Infections by ectoparasitic arthropods such as ticks, mites, lice, stable flies, hornflies, blowflies, fleas, and the like are also a serious problem. Infection by these parasites results in loss of blood, skin lesions, and can interfere with normal eating habits thus causing weight loss. These infections can also result in transmission of serious diseases such as encephalitis, anaplasmosis, swine pox, and the like which can be fatal.
 Animals may be infected by several species of parasite at the same time since infection by one parasite may weaken the animal and make it more susceptible to infection by a second species of parasite. Thus, a compound with a broad spectrum of activity is particularly advantageous in the treatment of these diseases.
 Beneficial insects such as bees are also susceptible to infections and infestations which can have a significant commercial effect on the beekeeping industry. Bees are subject to infestations by mites such as varroa and acarine mites. Varroa mites, Varroa destructor are parasites that feed on the blood of the bees. Acarine mites, Acarapis woodi, infect the airways of the bee. Bees are also subject to bacterial infections such as American foulbrood and European foulbrood. These conditions are caused by bacterial infections of Bacillus larvae and Melisococus pluton respectively. American foulbrood is infectious and deadly to bee larvae.
 Referring to treatment of mite infestation in bees, it has been known to use a variety of chemicals to fumigate the bee colonies, or to place certain other compounds therein to try to eliminate the mites from the hive where the colony resides, Among such materials are menthol, formic acid, bromopropylate, Coumaphos, pyrethrum extracts (both naturally occurring and synthetic types) and the like.
 While generally useful, all of these compositions and techniques are not effective for a variety of reasons. One of the problems is that certain of these compounds, such as menthol and formic acid, when placed in the hive adversely affect the behavior of the bees. Because of their strong odor, the bees have an aversion to them and make every effort to remove them from the hive, With other compounds the bees must be removed from the hive, the hive treated, and the bee colony then returned after a period of several weeks. This is a costly and time-consuming process. Also, formic acid is corrosive and difficult and dangerous to handle. Moreover, certain of these compounds are only effective in warm weather conditions. This is particularly true with menthol, which requires at least two weeks of warm weather to cause it to vaporize in order to be effective. In many areas of t he world this is a condition that does not exist throughout the year and, thus, is not effective.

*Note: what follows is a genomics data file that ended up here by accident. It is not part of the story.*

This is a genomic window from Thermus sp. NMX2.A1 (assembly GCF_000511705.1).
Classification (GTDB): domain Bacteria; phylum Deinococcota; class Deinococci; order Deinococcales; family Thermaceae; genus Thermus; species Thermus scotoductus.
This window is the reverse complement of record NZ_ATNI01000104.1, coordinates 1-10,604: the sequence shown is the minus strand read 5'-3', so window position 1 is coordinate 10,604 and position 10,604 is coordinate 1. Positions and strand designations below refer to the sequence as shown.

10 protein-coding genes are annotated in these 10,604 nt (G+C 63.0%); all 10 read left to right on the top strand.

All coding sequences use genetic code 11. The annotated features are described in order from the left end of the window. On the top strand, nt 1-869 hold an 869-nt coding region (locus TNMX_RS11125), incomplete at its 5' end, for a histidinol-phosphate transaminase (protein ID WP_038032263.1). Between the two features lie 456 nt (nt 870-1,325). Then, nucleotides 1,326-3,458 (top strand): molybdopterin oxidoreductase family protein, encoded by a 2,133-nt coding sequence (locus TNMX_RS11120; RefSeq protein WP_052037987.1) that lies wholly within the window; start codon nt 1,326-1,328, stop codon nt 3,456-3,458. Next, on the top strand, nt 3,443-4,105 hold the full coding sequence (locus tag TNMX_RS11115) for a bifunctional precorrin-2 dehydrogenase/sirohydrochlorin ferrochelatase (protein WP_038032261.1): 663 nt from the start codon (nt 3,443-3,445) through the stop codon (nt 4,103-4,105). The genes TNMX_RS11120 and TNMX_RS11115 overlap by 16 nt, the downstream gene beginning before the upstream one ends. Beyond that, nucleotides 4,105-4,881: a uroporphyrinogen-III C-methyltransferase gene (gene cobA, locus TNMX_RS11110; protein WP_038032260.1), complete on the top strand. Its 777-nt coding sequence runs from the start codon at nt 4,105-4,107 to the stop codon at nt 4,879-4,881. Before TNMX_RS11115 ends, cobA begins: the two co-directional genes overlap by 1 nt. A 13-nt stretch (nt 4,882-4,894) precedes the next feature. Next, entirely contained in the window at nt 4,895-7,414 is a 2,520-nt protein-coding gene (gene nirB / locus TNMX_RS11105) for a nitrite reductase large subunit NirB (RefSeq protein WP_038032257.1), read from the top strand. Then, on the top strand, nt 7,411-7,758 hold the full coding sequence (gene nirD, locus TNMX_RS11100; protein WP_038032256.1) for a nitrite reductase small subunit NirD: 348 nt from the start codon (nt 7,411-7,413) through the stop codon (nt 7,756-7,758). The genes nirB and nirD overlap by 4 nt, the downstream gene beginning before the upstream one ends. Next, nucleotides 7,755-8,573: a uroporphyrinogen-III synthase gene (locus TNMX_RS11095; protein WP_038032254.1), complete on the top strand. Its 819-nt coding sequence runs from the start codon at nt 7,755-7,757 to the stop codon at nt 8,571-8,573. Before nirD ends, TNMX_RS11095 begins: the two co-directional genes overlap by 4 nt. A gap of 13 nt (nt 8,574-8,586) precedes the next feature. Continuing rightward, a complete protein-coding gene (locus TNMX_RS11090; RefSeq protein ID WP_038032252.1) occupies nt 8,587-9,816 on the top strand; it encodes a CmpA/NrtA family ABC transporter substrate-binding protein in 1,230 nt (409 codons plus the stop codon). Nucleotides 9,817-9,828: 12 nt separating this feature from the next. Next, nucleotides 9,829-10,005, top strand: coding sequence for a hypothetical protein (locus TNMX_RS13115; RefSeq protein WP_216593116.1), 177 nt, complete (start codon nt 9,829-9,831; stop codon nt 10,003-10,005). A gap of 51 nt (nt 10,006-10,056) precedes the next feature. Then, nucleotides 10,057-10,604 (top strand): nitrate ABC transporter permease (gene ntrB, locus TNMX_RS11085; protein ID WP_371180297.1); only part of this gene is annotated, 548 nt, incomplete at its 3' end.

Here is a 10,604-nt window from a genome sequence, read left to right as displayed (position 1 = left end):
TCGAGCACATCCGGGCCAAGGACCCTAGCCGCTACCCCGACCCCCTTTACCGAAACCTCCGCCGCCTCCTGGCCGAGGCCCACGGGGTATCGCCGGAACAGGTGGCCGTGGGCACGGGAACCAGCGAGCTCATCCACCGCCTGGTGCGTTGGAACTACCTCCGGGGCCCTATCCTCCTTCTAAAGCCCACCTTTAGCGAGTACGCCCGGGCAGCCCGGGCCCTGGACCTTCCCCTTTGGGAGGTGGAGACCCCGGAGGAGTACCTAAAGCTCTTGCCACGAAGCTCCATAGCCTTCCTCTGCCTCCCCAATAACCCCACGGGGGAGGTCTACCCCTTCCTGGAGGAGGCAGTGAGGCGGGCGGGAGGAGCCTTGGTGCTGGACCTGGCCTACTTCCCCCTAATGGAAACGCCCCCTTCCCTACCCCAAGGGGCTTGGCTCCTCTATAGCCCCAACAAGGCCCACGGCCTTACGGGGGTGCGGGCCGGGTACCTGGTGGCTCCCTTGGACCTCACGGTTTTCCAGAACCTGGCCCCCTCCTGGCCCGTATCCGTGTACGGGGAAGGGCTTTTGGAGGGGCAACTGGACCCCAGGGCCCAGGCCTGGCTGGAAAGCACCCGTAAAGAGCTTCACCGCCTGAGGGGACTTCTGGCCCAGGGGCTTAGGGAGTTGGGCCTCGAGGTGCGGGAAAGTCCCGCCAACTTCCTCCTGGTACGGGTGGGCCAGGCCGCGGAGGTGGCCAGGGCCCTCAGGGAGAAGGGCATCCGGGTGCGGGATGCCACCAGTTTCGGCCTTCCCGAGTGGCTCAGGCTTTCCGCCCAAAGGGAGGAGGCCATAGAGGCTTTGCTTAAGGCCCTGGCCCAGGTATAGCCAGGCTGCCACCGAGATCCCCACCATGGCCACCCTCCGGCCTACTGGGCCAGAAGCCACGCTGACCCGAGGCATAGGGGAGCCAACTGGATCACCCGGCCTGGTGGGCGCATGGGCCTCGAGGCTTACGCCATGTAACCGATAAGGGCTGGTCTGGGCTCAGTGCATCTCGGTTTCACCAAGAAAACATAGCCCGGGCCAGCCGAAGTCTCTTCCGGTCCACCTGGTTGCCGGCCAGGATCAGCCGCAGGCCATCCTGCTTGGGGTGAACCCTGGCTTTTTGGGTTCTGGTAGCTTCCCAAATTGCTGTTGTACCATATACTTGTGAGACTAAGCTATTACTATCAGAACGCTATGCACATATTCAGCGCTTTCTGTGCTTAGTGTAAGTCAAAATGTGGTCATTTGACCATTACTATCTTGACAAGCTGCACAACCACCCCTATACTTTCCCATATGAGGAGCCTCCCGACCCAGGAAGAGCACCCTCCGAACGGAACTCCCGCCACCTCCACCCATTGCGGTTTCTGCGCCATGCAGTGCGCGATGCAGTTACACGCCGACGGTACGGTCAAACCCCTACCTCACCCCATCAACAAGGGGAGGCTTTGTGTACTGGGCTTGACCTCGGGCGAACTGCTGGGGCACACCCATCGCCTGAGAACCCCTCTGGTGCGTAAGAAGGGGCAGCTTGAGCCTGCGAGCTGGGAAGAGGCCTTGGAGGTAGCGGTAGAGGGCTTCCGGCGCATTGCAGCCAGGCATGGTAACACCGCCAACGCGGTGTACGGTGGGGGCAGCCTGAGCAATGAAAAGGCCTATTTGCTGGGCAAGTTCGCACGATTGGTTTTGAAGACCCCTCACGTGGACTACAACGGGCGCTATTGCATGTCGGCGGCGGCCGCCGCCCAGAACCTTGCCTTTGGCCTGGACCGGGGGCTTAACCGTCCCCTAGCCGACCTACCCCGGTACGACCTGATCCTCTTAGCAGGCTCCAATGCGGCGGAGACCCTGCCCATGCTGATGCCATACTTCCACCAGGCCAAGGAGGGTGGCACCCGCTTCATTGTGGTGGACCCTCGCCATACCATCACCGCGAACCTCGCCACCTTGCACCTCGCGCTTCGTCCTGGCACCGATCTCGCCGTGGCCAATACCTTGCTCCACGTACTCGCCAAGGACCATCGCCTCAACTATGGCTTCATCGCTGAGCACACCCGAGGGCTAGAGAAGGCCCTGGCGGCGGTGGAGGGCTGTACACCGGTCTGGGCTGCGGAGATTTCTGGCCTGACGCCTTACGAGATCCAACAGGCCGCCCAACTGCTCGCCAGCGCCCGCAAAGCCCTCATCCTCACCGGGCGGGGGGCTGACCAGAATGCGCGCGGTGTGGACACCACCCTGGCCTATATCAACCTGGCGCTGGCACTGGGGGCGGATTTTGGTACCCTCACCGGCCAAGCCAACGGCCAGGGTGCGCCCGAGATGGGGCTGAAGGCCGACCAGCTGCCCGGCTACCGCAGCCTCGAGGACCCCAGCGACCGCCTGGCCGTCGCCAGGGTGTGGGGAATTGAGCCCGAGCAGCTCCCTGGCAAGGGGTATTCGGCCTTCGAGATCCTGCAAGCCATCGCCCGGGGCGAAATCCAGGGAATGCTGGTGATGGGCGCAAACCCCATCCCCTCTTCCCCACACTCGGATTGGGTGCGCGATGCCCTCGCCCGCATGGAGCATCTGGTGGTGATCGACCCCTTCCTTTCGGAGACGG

Moreover, with certain miticides it is difficult to cause the bees to ingest the same and this is particularly a problem in trying to treat tracheal mites residing in the trachea of the bees. If they cannot ingest the miticide to place it into their hemolymph, then the miticide will not be effective.
 In addition to possible aversion to the treatment agent, there is also the problem of the need of high levels of usage which can have adverse effects on the beneficial insect. Here again, there is the need to ensure insect intake of the treatment agent, while at the same time minimizing the amount of agent used to minimize, and preferably eliminate, possible adverse effects.
 In the case of honeybees, there is the further need to ensure that the treatment will not result in unacceptable levels of toxic chemicals in the hive products such as honey, beeswax, pollen, propolis, venom, and the like,
 Another industry where conditions associated with infections and infestations can have significant economic impact is the aquaculture industry. The use of conventional antimicrobial and anti-parasitic compounds with fish and shrimp is that the build up of an unacceptable level of residue in the animal. Some conditions such as bacterial kidney disease and liver disease in salmon are effectively untreatable.
 The poultry industry is yet another industry in which disease can have significant economic impact. The economic impact of avian flu has been particularly significant. The only treatment available for avian flu is culling.
 It is therefore one object of the present invention to provide compositions and methods for treating or preventing infections and infestations in an animal, fish, bird or insect.